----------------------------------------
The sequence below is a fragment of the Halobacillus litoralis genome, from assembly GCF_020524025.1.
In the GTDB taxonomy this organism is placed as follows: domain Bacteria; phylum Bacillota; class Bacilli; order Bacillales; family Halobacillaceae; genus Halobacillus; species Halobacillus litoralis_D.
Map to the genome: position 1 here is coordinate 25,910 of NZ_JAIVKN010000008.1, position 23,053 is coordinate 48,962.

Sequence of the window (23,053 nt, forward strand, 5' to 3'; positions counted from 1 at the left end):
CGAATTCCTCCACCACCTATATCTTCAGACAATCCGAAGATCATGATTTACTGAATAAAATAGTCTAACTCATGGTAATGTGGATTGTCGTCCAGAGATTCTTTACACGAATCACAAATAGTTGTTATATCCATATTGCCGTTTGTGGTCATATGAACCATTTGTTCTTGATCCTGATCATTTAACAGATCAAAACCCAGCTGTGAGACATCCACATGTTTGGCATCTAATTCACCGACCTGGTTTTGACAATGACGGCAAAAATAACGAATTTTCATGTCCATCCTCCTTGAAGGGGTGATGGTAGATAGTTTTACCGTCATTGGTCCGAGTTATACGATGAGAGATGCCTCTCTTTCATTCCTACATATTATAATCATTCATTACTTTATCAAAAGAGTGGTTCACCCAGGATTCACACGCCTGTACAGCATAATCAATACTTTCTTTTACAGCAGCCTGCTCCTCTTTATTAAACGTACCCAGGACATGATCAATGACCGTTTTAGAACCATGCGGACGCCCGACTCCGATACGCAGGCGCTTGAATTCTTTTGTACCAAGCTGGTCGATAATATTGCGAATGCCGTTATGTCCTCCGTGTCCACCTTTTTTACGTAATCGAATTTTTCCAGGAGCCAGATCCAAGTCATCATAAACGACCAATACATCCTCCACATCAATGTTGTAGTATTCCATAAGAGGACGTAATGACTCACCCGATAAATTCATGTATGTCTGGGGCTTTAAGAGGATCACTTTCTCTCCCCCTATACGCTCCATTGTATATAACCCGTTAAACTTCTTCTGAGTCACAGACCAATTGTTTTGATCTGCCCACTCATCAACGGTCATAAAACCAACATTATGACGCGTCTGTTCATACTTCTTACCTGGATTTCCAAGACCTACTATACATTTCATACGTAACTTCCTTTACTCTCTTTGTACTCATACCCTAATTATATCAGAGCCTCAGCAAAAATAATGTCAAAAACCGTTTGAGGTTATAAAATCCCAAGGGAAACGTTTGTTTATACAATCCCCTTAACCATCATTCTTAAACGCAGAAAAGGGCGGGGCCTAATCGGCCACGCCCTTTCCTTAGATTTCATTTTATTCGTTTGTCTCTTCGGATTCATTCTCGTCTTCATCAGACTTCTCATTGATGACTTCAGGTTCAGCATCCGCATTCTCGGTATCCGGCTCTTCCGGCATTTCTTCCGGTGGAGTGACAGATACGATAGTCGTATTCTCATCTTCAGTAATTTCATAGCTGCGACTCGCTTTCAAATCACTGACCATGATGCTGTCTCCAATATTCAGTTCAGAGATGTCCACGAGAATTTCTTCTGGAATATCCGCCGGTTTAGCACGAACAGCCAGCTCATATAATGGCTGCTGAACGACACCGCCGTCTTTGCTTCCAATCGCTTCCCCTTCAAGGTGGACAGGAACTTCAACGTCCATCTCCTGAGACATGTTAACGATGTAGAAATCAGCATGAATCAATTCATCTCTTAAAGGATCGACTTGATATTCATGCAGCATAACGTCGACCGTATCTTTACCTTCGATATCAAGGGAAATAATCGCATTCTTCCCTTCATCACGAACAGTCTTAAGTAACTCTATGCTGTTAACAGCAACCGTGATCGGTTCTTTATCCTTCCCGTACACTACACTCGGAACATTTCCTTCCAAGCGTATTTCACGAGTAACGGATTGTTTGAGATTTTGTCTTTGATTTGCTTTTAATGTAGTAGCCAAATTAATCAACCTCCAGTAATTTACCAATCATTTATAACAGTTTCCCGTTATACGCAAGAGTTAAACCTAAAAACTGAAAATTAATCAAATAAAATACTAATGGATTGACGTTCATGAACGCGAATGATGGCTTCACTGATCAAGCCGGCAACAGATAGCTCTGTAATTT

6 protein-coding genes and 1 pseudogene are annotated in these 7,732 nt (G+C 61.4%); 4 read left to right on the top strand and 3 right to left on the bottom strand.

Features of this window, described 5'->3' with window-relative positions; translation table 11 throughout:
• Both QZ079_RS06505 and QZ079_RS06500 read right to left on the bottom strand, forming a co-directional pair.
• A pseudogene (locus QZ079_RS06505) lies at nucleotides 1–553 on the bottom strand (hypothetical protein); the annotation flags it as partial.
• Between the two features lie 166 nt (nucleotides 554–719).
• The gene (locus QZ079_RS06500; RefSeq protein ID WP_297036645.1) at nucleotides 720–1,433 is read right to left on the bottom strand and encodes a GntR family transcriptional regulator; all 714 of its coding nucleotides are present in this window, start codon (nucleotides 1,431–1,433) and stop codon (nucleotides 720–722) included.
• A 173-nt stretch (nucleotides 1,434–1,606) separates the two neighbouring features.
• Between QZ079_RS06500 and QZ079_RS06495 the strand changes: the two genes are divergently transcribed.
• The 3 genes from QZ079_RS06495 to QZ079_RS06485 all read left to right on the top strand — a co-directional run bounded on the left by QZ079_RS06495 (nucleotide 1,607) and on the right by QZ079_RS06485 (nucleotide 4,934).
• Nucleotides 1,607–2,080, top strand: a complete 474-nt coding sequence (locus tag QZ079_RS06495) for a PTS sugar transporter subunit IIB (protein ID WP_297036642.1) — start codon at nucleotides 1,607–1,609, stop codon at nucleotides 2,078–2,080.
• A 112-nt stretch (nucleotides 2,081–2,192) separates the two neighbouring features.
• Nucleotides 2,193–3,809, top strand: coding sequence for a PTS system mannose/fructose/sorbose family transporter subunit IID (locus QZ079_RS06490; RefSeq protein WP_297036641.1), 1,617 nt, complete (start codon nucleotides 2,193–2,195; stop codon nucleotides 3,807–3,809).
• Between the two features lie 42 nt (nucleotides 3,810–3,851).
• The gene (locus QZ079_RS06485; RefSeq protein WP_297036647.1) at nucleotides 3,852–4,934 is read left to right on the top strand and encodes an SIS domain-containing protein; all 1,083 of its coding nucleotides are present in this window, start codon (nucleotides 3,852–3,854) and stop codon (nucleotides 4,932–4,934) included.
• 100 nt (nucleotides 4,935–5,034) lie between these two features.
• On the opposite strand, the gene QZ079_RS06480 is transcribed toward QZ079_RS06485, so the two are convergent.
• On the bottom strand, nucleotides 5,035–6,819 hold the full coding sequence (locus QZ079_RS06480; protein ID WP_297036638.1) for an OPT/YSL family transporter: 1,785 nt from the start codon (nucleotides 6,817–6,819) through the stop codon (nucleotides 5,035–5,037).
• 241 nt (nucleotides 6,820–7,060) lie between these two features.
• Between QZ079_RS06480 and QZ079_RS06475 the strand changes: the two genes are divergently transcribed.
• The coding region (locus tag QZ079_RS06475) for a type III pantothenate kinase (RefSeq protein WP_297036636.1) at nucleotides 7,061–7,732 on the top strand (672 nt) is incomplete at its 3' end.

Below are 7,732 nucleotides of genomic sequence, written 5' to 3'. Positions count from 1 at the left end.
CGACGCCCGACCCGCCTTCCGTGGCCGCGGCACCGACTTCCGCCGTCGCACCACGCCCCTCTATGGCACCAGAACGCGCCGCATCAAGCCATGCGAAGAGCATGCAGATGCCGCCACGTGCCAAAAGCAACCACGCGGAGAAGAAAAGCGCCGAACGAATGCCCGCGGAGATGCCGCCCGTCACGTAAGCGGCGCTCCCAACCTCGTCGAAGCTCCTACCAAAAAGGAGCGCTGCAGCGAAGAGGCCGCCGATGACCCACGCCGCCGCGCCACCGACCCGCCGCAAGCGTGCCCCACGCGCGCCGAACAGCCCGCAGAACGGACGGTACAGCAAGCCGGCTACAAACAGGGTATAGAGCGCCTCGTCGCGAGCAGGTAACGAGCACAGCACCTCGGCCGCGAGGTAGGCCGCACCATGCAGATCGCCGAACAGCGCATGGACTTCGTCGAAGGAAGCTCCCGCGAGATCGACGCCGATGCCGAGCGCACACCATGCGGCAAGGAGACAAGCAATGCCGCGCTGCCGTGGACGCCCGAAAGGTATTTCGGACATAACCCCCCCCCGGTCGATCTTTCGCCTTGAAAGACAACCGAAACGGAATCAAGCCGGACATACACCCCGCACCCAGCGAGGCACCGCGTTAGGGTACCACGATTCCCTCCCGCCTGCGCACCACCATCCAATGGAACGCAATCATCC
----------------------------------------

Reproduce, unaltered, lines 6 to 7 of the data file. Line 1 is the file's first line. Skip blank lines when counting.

6 protein-coding genes and 1 pseudogene are annotated in these 7,732 nt (G+C 61.4%); 4 read left to right on the top strand and 3 right to left on the bottom strand.

Features of this window, described 5'->3' with window-relative positions; translation table 11 throughout: